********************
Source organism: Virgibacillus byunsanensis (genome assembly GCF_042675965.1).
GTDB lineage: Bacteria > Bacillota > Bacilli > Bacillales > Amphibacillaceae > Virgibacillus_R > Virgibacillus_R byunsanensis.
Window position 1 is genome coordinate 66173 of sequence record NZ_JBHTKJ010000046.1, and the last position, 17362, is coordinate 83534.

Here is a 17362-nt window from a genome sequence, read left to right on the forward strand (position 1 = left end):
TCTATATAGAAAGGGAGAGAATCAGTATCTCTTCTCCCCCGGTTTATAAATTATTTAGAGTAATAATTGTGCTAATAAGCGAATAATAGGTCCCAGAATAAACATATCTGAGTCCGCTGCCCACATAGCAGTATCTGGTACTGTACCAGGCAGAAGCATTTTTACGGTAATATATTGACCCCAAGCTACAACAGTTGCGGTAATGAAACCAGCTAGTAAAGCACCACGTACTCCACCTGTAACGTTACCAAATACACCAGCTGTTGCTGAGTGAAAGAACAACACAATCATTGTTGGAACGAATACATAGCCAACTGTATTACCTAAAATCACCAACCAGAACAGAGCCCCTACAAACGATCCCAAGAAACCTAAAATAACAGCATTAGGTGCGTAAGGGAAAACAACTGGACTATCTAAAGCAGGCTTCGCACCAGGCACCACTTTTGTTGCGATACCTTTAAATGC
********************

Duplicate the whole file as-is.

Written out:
Source organism: Virgibacillus byunsanensis (genome assembly GCF_042675965.1).
GTDB lineage: Bacteria > Bacillota > Bacilli > Bacillales > Amphibacillaceae > Virgibacillus_R > Virgibacillus_R byunsanensis.
Window position 1 is genome coordinate 66173 of sequence record NZ_JBHTKJ010000046.1, and the last position, 17362, is coordinate 83534.

Here is a 17362-nt window from a genome sequence, read left to right on the forward strand (position 1 = left end):
TCTATATAGAAAGGGAGAGAATCAGTATCTCTTCTCCCCCGGTTTATAAATTATTTAGAGTAATAATTGTGCTAATAAGCGAATAATAGGTCCCAGAATAAACATATCTGAGTCCGCTGCCCACATAGCAGTATCTGGTACTGTACCAGGCAGAAGCATTTTTACGGTAATATATTGACCCCAAGCTACAACAGTTGCGGTAATGAAACCAGCTAGTAAAGCACCACGTACTCCACCTGTAACGTTACCAAATACACCAGCTGTTGCTGAGTGAAAGAACAACACAATCATTGTTGGAACGAATACATAGCCAACTGTATTACCTAAAATCACCAACCAGAACAGAGCCCCTACAAACGATCCCAAGAAACCTAAAATAACAGCATTAGGTGCGTAAGGGAAAACAACTGGACTATCTAAAGCAGGCTTCGCACCAGGCACCACTTTTGTTGCGATACCTTTAAATGC